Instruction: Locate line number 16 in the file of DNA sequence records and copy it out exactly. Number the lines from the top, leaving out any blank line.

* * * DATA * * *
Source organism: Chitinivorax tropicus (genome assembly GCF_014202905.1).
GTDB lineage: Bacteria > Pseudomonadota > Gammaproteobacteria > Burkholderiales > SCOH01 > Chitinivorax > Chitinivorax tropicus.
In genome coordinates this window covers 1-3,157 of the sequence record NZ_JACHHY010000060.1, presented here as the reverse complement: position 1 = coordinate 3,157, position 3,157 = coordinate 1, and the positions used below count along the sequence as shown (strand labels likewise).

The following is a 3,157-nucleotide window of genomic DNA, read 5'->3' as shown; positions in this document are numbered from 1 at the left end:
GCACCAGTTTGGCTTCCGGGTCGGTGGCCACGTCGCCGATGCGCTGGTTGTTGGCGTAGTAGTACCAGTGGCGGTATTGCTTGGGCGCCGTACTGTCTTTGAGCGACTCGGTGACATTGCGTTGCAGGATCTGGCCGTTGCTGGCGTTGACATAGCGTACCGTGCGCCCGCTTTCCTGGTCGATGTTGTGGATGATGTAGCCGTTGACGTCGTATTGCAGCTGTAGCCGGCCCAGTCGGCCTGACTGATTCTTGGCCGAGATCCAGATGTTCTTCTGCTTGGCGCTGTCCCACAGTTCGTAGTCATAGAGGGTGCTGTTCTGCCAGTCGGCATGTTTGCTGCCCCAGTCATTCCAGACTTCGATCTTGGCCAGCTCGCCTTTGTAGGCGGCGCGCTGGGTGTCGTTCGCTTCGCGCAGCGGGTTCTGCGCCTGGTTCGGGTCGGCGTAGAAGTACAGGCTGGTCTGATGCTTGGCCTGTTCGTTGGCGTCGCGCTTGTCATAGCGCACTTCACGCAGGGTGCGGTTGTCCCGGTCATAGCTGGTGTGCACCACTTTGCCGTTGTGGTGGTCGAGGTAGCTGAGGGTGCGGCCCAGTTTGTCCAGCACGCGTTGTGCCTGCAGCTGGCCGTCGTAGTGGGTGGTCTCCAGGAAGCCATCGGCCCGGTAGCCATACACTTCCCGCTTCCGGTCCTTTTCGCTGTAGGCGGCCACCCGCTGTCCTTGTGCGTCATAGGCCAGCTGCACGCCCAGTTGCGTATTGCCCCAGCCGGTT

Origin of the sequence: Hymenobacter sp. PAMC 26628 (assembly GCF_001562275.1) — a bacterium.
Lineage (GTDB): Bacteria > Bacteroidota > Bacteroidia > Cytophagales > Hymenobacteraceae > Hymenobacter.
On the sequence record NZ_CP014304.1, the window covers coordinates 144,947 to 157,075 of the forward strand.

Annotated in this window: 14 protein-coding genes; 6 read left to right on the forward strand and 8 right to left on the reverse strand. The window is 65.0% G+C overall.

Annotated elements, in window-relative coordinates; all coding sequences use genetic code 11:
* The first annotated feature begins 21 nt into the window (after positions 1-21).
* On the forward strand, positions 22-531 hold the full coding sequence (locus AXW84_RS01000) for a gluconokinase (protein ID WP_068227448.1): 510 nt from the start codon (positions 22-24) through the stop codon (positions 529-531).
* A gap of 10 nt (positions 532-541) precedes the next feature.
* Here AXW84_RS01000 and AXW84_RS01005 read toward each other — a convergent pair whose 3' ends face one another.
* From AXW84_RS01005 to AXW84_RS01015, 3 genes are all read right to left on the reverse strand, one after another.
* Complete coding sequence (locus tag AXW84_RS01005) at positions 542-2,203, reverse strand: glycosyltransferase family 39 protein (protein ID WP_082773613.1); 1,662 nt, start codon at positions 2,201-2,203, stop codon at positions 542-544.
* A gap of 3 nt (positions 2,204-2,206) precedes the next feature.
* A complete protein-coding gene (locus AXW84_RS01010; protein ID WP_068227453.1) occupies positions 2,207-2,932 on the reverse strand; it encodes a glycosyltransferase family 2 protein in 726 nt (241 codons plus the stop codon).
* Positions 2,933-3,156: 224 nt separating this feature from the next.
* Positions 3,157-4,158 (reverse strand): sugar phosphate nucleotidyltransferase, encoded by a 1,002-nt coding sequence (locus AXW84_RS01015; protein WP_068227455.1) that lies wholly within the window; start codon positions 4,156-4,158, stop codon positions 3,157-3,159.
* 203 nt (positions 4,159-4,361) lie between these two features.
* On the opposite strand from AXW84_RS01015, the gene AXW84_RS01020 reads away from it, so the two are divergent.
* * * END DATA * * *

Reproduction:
* Complete coding sequence (locus tag AXW84_RS01005) at positions 542-2,203, reverse strand: glycosyltransferase family 39 protein (protein ID WP_082773613.1); 1,662 nt, start codon at positions 2,201-2,203, stop codon at positions 542-544.